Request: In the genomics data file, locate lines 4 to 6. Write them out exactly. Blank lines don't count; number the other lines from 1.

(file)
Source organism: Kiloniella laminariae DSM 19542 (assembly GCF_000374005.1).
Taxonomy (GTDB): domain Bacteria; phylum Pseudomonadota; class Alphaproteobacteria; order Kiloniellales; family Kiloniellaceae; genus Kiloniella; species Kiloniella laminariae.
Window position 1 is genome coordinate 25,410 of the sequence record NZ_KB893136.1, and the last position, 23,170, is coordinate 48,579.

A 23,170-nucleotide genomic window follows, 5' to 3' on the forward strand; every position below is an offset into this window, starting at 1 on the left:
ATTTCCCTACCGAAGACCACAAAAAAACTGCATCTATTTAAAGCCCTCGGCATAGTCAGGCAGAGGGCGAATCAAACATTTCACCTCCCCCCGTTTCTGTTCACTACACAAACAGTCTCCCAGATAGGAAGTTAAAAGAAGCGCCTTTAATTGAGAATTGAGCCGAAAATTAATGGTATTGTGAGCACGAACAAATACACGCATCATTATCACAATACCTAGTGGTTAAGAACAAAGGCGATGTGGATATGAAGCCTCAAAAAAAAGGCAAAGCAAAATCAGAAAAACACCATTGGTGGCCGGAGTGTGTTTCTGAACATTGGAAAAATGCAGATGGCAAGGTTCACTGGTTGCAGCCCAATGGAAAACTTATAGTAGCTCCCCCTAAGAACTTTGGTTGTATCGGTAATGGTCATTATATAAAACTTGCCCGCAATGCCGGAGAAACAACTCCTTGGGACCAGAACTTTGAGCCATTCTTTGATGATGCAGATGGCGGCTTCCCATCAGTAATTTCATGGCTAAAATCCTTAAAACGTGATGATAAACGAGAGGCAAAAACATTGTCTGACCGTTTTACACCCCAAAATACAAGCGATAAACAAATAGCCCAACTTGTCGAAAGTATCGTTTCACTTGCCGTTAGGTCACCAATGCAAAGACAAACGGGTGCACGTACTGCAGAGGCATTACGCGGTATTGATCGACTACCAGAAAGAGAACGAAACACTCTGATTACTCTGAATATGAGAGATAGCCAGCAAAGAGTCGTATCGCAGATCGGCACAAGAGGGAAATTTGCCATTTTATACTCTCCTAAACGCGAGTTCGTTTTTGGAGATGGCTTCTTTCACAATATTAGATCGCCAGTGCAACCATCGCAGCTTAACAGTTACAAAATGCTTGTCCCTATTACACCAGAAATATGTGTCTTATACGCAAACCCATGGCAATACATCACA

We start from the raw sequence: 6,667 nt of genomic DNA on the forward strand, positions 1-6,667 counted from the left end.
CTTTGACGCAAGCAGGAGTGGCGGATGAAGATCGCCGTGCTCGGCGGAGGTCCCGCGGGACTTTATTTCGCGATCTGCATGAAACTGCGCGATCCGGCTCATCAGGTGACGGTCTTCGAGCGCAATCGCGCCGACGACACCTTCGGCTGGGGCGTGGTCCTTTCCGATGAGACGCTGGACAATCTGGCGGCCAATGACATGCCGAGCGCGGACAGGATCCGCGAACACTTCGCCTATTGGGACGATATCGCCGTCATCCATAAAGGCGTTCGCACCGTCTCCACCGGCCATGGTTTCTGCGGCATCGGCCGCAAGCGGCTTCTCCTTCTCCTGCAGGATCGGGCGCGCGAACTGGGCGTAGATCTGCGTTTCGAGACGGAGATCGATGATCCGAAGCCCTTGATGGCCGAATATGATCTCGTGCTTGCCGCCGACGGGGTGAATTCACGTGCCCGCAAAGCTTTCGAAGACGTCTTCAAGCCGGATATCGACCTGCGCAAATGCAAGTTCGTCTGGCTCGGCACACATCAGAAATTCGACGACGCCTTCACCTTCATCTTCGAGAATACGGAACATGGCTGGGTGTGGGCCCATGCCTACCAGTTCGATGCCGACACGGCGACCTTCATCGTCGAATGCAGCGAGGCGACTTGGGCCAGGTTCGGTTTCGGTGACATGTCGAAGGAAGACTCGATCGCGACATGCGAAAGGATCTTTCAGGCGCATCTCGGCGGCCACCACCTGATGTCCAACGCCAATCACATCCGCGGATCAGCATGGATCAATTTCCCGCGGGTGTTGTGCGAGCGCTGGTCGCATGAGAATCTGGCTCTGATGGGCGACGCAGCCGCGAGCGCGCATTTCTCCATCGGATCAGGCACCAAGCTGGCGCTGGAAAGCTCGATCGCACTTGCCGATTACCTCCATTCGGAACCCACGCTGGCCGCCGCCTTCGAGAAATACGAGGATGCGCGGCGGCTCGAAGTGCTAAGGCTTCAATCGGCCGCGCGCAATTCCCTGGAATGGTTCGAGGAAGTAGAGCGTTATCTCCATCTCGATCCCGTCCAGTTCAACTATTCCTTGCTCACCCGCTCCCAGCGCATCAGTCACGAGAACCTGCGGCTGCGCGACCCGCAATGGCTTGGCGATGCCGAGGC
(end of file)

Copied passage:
A 23,170-nucleotide genomic window follows, 5' to 3' on the forward strand; every position below is an offset into this window, starting at 1 on the left:
ATTTCCCTACCGAAGACCACAAAAAAACTGCATCTATTTAAAGCCCTCGGCATAGTCAGGCAGAGGGCGAATCAAACATTTCACCTCCCCCCGTTTCTGTTCACTACACAAACAGTCTCCCAGATAGGAAGTTAAAAGAAGCGCCTTTAATTGAGAATTGAGCCGAAAATTAATGGTATTGTGAGCACGAACAAATACACGCATCATTATCACAATACCTAGTGGTTAAGAACAAAGGCGATGTGGATATGAAGCCTCAAAAAAAAGGCAAAGCAAAATCAGAAAAACACCATTGGTGGCCGGAGTGTGTTTCTGAACATTGGAAAAATGCAGATGGCAAGGTTCACTGGTTGCAGCCCAATGGAAAACTTATAGTAGCTCCCCCTAAGAACTTTGGTTGTATCGGTAATGGTCATTATATAAAACTTGCCCGCAATGCCGGAGAAACAACTCCTTGGGACCAGAACTTTGAGCCATTCTTTGATGATGCAGATGGCGGCTTCCCATCAGTAATTTCATGGCTAAAATCCTTAAAACGTGATGATAAACGAGAGGCAAAAACATTGTCTGACCGTTTTACACCCCAAAATACAAGCGATAAACAAATAGCCCAACTTGTCGAAAGTATCGTTTCACTTGCCGTTAGGTCACCAATGCAAAGACAAACGGGTGCACGTACTGCAGAGGCATTACGCGGTATTGATCGACTACCAGAAAGAGAACGAAACACTCTGATTACTCTGAATATGAGAGATAGCCAGCAAAGAGTCGTATCGCAGATCGGCACAAGAGGGAAATTTGCCATTTTATACTCTCCTAAACGCGAGTTCGTTTTTGGAGATGGCTTCTTTCACAATATTAGATCGCCAGTGCAACCATCGCAGCTTAACAGTTACAAAATGCTTGTCCCTATTACACCAGAAATATGTGTCTTATACGCAAACCCATGGCAATACATCACA

We start from the raw sequence: 6,667 nt of genomic DNA on the forward strand, positions 1-6,667 counted from the left end.